Some of them do come with “criscross elastics attached at heel” but it seems random as to which shoes do and do not.

        On the other hand I have non-beginner slippers which are not only presewn but elastic all the way around. Keeps them from falling off or getting a drawstring injury. (bloch pro-elastic canvas. love them.)

        Gimlets, gin or vodka?

  2. Alexandra says:

    I’d always gotten pre-sewn… and this time I got half-sewn.. and I was going to sew them… but then I saw my teacher wearing his just tied… and my laziness got the best of me… so now its 5 months later and I think I’ll sew them today… I gues…

  3. Margaret says:

    You make this look so pretty! And that green elastic with the red tights, I’m kinda in love with that, I’d love some funky colored ballet shoes.

    So long as the elastics are already sewn on cause I just ain’t got the skillz!

  4. Johanna says:

    I have sewn so many elastics, don´t even have to measure, mark or pin anymore. With Bloch´s pre-sewn-at-heel slippers, I just stretch the elastic to the halfway seam (on the side of the vamp, not towards heel), then bring it inside until about half my thumb´s length, then sew starting at excess drawstring fabric. I sew two lines, first under the drawstring and back again, this time sewing into the inside liner. Never fails. And quick!

    Pointe shoes, another story. Takes me forever. Four ribbon/elastic endings per shoe, phew!

    By the way, this was my first time ever explaining sewing in English. Hope it was not too confusing! Thanks also to AB for the instructions and photos :)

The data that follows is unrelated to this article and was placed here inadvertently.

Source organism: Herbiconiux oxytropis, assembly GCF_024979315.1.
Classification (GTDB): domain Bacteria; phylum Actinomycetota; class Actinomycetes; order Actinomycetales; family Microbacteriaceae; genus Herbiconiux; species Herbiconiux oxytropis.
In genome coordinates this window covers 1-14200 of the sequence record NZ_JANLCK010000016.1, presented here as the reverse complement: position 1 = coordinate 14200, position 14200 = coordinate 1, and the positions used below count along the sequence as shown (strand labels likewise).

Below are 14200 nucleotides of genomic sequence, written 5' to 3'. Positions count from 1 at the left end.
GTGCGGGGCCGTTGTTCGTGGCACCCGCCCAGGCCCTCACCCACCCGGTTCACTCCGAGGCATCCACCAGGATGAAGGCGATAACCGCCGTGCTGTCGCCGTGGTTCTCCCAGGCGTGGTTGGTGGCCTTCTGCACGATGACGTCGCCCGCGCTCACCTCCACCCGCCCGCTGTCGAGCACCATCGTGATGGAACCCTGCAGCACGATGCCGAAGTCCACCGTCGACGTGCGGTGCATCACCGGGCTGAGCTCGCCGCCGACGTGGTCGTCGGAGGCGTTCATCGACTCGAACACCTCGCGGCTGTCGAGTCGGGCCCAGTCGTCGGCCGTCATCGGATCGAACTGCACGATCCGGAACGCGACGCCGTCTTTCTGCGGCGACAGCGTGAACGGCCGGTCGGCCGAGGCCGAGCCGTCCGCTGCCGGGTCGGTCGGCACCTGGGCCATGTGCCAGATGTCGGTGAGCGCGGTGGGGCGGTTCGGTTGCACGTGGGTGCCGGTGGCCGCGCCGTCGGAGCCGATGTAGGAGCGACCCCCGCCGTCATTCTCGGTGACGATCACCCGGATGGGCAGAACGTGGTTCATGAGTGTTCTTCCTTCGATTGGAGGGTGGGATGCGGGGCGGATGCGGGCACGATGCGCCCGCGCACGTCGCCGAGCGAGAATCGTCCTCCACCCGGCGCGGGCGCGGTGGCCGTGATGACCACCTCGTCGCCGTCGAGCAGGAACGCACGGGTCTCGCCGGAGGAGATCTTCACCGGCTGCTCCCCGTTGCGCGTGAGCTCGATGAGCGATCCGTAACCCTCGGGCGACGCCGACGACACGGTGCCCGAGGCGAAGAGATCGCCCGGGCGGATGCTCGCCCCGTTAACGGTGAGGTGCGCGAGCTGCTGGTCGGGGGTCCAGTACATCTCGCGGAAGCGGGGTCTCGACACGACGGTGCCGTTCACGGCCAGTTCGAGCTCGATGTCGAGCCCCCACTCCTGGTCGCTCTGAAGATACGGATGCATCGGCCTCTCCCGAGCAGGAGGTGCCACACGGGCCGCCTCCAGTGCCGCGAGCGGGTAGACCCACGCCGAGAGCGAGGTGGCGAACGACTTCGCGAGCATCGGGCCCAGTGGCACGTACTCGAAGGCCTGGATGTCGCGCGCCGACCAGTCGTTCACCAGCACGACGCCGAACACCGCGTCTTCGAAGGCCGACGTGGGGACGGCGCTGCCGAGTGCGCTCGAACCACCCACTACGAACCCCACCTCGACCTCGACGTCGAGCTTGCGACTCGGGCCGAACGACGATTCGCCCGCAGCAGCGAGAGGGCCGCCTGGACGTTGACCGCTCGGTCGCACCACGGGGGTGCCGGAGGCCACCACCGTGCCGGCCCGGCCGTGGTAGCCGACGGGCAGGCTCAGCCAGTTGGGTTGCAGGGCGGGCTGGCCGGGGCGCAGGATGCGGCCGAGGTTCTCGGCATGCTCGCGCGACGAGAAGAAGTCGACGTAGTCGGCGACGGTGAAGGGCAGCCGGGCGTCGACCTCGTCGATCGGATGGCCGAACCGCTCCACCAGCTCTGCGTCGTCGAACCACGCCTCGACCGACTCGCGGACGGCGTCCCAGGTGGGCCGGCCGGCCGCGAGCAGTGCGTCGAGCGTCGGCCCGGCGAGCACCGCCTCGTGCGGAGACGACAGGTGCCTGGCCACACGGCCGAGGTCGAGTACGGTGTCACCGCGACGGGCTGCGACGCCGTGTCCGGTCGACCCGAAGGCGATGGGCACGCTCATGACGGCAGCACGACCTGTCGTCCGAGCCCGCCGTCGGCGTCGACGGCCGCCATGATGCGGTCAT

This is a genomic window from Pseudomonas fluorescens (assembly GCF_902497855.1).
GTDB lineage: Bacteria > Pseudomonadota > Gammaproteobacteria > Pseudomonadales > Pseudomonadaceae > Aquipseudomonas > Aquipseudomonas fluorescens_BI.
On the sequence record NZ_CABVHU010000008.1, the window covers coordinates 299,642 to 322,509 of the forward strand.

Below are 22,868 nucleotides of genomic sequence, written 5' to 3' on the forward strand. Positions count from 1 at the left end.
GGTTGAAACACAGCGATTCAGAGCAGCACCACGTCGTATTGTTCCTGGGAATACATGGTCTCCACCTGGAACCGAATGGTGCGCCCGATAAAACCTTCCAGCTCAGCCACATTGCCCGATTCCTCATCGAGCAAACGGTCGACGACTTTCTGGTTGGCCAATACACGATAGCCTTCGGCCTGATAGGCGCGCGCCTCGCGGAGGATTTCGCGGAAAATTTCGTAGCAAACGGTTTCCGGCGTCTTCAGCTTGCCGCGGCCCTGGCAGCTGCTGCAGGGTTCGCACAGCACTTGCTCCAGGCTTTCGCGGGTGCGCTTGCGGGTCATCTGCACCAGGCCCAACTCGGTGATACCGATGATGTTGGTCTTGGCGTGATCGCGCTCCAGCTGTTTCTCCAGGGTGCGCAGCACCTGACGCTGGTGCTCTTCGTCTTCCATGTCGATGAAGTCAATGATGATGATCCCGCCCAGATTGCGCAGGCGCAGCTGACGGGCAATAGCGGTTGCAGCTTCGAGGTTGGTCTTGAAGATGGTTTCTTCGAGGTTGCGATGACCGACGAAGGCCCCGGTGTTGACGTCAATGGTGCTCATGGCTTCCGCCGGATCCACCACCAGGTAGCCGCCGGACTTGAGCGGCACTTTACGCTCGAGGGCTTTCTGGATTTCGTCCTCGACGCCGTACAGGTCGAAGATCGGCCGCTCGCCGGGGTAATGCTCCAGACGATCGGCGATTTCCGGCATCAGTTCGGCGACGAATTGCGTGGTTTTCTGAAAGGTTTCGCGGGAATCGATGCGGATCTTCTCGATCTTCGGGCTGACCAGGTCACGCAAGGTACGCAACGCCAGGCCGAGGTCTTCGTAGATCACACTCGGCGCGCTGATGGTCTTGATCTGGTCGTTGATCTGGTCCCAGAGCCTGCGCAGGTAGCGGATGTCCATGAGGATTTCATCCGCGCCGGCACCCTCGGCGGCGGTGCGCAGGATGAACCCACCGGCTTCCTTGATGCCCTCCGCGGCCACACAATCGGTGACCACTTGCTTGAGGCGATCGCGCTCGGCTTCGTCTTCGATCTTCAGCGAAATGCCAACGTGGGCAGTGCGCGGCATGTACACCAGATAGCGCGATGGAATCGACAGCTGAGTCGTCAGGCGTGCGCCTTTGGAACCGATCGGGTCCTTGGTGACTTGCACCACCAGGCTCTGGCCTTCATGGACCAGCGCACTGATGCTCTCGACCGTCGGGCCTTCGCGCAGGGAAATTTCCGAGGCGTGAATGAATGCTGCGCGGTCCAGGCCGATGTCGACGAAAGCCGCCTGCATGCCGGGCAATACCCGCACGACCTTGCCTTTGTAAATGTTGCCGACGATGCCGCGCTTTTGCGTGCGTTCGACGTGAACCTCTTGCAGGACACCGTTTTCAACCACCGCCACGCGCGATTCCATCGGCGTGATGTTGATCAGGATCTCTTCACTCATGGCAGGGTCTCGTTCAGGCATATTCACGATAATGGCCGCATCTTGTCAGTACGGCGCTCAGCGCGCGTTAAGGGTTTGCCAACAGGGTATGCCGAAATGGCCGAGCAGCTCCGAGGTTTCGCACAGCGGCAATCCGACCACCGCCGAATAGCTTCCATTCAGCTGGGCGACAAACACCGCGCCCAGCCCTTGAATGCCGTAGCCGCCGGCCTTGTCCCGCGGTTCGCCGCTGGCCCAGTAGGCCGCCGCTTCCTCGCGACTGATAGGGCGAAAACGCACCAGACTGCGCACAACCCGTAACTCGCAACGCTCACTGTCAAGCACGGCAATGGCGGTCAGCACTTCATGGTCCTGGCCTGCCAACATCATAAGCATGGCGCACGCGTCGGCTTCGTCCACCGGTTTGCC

5. Pingback: Beginner Ballet Tips: Sewing Elastic to Ballet Slippers | Adult Ballerina Project

  6. Naomi says:

    I just sewed some elastics in. I think its a good idea cos there are such varieties in foot width. I have criss-cross elastics, and I find getting the machine out too much faff. I sew about half an inch of one end into one side, with little slip stitches all around the 3 sides inside the shoe. Then put it on, fit, mark, trim to within half an inchish again, and slip st all around that end too. Only takes a few minutes, and I find a careful slip stitch holds it well without affecting the cord. I tried to teach my brother how to do his own but he pulled a silly ‘I cant sew’ face – so I did it, and still have them – I am considering embroidering some little flowers onto the soles as punishment for his laziness.

  7. Pingback: Beginner Ballet Tips: Sewing Elastic to Ballet Slippers - Adult Ballerina Project

  8. joyjoyart@yahoo.com.au says:

    Had my first ballet lesson last week…I’m 51.